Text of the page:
Cryptocurrencies (Probably Bitcoin) Lift Main Street Capital’s Earnings

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This is not a headline I ever thought I’d write.

If a week ago you asked me to rank business development companies (BDCs) in order of which are most likely to own bitcoin or other cryptocurrencies, I would have ranked Main Street Capital (NYSE:MAIN) dead last. As it turns out, I would have been dead wrong.

Main Street Capital’s fourth-quarter earnings report was buoyed by cryptocurrency exposure, an interesting twist for a generally pretty boring accounting period. The company effectively pre-announces its fourth-quarter earnings in January of each year, so by the time February rolls around, there aren’t many surprises when it reports earnings.

Except, I guess, there were surprises — like that Main Street owns cryptocurrencies.

Really?

Look, Main Street isn’t looking to become the next over-hyped bitcoin stock. It’s still a major investor in private debt and equity, though at least one of its portfolio companies also owns some cryptocurrencies on the side.

On its conference call, Main Street Capital executives said its investment in CBT Nuggets, a company I’ve talked about a lot, benefited from the rising price of cryptocurrencies, which was the primary driver of its increasing valuation this quarter.

The CBT Nuggets gain is actually a pretty material number, amounting to about $0.30 per Main Street Capital share. It goes a long way to bridge the gap between how much Main Street Capital earned in net investment income ($0.64 per share) and net income ($1.05 per share) in the most recent quarter. Net income includes capital gains or losses, whereas net investment income does not.

I suspect that the cryptocurrency CBT Nuggets owns is bitcoin, since the company started accepting bitcoin as payment in 2013, but I’m just speculating. Main Street Capital didn’t say which digital currencies were responsible for the gain on CBT Nuggets this quarter.

Back to the “boring” BDC business

Cryptocurrencies are just an interesting sidebar in a quarter otherwise devoid of big developments. Main Street Capital reported net investment income of $0.643 per share during the quarter, slightly above its estimated range in January, and easily covering its dividends ($0.57 per quarter) it pays to shareholders. Net asset value (book value) stood at $23.53 per share at the end of the quarter, right in the middle of its expected range detailed in January.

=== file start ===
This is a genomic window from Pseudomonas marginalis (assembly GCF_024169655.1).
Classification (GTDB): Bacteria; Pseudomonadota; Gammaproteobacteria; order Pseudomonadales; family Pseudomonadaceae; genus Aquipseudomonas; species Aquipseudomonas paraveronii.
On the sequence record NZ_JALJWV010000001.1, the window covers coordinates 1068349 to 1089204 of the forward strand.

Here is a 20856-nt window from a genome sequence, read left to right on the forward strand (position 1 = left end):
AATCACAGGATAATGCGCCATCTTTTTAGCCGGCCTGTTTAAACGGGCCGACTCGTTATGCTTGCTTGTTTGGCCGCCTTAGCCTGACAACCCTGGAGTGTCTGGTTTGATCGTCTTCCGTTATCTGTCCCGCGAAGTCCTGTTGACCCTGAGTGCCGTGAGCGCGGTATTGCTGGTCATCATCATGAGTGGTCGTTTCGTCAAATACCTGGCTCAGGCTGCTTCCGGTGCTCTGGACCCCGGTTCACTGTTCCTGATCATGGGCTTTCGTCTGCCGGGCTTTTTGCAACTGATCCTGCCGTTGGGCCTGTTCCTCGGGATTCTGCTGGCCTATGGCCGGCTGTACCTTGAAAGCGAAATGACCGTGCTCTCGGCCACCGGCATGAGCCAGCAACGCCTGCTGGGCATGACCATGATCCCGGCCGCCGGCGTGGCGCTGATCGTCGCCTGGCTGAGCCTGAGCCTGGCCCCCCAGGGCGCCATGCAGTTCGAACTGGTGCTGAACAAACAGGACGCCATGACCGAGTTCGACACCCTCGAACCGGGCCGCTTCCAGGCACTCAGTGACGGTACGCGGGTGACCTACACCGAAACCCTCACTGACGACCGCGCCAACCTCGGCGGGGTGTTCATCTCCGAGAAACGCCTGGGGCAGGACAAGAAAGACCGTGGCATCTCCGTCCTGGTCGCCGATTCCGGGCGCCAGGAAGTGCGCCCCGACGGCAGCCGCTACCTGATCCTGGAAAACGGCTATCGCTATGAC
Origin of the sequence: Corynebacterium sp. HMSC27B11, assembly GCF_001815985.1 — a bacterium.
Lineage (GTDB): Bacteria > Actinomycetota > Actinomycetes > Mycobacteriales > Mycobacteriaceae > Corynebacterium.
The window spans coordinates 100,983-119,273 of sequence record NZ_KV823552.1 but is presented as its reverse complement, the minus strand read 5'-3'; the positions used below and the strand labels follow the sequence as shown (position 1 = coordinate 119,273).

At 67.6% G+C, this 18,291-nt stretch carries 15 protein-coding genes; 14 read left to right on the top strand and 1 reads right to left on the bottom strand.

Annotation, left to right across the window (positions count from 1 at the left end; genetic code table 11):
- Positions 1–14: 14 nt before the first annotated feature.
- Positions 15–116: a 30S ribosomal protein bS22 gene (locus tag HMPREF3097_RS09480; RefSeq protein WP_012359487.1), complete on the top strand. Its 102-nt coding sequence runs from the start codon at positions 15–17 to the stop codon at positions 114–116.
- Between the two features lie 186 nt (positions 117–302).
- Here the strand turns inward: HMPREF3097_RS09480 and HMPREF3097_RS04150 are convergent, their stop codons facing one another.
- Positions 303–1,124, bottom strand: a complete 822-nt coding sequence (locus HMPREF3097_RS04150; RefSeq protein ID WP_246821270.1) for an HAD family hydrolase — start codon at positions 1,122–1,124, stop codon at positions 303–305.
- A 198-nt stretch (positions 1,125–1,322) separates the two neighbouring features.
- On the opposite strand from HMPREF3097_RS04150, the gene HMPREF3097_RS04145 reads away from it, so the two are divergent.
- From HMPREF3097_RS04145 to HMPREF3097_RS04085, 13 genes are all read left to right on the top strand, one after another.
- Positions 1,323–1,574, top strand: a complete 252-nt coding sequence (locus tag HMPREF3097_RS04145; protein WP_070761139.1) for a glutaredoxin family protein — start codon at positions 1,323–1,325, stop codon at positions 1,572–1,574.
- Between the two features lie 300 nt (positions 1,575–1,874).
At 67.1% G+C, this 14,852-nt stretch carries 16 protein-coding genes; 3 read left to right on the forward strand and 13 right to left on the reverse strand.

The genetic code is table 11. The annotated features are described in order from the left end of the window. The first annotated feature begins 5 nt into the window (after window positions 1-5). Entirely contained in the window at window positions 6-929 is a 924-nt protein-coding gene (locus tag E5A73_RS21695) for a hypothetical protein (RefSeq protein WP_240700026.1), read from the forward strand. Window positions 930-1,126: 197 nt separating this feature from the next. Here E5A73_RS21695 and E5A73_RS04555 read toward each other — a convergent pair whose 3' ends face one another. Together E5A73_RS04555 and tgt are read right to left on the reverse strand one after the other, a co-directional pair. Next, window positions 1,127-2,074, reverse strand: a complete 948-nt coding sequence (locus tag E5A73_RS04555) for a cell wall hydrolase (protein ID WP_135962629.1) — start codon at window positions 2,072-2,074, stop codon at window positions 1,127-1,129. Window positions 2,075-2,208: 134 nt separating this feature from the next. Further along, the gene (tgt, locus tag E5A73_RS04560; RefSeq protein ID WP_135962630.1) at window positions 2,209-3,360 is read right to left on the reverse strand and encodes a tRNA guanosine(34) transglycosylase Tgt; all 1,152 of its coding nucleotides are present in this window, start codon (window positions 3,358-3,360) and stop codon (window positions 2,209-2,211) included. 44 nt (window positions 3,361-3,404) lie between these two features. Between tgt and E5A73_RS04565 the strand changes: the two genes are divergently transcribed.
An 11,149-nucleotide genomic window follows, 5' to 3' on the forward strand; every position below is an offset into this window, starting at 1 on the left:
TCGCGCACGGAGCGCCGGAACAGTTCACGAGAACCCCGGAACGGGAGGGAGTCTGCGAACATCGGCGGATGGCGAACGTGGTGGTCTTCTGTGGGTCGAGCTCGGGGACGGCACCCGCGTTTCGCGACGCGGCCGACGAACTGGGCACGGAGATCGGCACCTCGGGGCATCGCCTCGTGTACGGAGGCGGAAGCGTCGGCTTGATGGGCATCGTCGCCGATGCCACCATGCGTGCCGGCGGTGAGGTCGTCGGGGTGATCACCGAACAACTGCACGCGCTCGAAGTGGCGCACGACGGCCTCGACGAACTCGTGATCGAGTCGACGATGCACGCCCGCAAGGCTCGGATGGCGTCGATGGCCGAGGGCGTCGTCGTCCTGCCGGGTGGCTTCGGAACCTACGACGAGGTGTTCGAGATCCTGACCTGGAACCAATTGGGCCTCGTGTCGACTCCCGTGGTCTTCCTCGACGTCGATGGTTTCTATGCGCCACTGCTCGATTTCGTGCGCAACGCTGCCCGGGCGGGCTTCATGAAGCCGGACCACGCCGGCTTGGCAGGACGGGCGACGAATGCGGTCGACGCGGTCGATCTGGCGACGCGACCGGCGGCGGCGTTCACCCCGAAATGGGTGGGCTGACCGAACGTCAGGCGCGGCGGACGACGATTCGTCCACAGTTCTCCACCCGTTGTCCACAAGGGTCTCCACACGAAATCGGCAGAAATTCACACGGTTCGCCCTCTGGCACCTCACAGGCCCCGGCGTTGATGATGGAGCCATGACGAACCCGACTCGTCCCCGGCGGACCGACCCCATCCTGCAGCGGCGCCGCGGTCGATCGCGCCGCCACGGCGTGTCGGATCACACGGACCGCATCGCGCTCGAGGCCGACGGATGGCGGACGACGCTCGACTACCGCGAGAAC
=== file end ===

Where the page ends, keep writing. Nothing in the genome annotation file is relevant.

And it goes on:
Time is best spent looking through its portfolio for any credit-related developments. After the quarter ended, Main Street Capital sold its debt investment in GST Autoleather at a $3 million loss. That’s better than I had expected, given GST Autoleather filed for bankruptcy last October, and reports suggested that senior lenders were slated to recover 20% of what they were owed. Main Street Capital, a senior lender, recovered about 80% of what it was owed.

The BDC has very few truly problematic investments in its portfolio, but there are some positions worthy of additional scrutiny. In all, about 6.3% of Main Street Capital’s book value is tied up in investments in the retail industry, according to data compiled by Thomson Reuters BDC Collateral. Some of its biggest exposures, which have been on my watchlist for some

time, are included in the table below.

Portfolio Company Fair Value as % of Par Investment as % of Net Asset Value
Staples Canada 94.5% 1.4%
Guitar Center 92.5% 1.1%
Bluestem Brands 70.4% 0.6%
Charlotte Russe 41% 0.6%
TOMS Shoes 59.5% 0.2%

Valuation remains high

Though investors turn to BDCs for high yields — many yield 8% or more per year — total returns are what really matters. Last year, BDC investors earned a high yield, but total returns were dismal, as dividends mostly papered over capital losses. The VanEck Vectors BDC Income ETF was basically flat for 2017 as dividends were offset by declining share prices.

Main Street Capital shares are well off their highs, but it remains the market’s most expensive BDC. Shares trade at a 53% premium book value in an industry where the median BDC trades at a double-digit discount to book.

Sure, Main Street Capital’s results have been better than most, a function of better underwriting and a low-cost operating model. But don’t ignore the impact of portfolio composition. Whereas the prototypical BDC tends to dedicate 10% or less of its portfolio in equity investments, Main Street has approximately 30% of its portfolio tied up in equity investments.

The equity investments that have been a major tailwind in a nine-year bull market are likely to be a headwind should tides turn.

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